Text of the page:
Magazine

Wheels: Before the Rubber Meets the Road


You say you love your new car, but aren't wild about the fact that it looks indistinguishable from the 5 million other Ford Explorers on the road? Adding custom wheels could be the easiest way to give your ride its own personality. The price is all over the map, from around $250 for four painted-steel models to $6,000 and up for a set of big, chrome-plated, aluminum wheels. Installation is included with the cost (although new tires aren't). We asked Bob Hange, president of American Racing, the biggest maker of custom wheels, for tips about choosing the right ones. Try the interactive feature at americanracing.com to see how new wheels can dress up your car.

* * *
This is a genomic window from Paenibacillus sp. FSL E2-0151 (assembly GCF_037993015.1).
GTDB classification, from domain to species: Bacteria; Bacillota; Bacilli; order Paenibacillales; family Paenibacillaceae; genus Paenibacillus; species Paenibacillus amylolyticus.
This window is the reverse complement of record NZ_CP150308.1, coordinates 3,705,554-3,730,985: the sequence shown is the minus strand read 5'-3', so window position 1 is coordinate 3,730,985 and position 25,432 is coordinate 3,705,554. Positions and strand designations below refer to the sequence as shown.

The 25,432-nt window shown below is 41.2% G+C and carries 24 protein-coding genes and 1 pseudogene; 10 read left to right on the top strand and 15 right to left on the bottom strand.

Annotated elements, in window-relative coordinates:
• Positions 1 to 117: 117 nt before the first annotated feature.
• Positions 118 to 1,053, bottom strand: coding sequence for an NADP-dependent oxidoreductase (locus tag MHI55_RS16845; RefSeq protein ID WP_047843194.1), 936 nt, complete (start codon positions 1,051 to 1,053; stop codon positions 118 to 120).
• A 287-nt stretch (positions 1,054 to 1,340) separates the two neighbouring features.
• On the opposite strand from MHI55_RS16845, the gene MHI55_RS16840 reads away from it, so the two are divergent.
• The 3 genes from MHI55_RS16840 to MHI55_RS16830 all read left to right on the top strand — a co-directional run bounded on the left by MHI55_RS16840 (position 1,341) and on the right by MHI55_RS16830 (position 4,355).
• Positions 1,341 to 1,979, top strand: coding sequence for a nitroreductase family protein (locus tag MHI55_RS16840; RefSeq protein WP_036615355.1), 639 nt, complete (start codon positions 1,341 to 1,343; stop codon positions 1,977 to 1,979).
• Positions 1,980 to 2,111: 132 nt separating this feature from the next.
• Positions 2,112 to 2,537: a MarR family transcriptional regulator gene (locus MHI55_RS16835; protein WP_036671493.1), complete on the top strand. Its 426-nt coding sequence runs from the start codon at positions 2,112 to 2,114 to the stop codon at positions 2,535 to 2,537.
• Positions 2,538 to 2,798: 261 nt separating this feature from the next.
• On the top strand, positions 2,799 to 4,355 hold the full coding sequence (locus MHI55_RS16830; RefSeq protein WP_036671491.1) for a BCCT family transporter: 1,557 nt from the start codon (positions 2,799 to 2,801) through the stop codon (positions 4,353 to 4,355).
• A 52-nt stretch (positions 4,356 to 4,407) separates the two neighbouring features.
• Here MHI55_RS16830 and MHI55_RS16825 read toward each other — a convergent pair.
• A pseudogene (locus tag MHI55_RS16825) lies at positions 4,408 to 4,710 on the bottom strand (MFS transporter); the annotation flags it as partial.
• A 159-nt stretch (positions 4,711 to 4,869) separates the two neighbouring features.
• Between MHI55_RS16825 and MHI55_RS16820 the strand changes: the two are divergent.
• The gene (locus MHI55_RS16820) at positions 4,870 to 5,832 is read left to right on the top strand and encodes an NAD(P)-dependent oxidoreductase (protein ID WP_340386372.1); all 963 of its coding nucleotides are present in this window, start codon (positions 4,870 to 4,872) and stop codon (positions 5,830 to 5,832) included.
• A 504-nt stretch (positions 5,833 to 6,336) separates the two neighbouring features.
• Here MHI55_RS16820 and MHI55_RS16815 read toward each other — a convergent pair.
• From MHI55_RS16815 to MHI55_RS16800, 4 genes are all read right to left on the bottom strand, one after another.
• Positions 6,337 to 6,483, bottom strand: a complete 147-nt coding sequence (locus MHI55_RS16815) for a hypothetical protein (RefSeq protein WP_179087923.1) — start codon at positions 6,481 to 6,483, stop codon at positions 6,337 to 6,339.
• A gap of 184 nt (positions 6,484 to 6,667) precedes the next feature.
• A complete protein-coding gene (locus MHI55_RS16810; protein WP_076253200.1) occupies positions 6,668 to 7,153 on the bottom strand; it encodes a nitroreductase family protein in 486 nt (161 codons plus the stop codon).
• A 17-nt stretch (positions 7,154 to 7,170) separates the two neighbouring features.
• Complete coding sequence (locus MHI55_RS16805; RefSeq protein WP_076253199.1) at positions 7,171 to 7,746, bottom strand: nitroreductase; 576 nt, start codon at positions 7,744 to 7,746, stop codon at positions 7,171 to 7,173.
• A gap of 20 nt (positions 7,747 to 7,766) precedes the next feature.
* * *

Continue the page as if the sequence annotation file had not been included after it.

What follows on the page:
-- Luxury imports. The no-chrome, no-plastic style of European automobiles calls for simple designs with high-gloss finishes. Take a look at Imola Design's Design 9 model, above, in 20-inch liquid silver on a Mercedes-Benz SL 500 ($655 each).

-- Sport-utilities. Big and flashy is what matters these days, so you'll want chrome wheels that are at least 20 inches in diameter and maybe more. Check out the 2003 GMC Denali with 24-in. Gladiator wheels from the company's Epic line ($1,600 each).

-- Japanese imports. Give your Honda Civic or Mitsubishi Lancer that slammed-down look kids prefer with American's Motegi Racing brand. The trend nowadays is to match the wheel color to the body. Shown: 18-in. MR1 wheels on Toyota's Scion bbX concept car ($183).

-- Sports cars. American Racing designed the Z50 specifically for the Corvette Z06. This wheel is in black chrome with the Corvette logo. Use 17-inchers up front and 18's on the rear ($950 front, $1,000 rear). By Larry Armstrong


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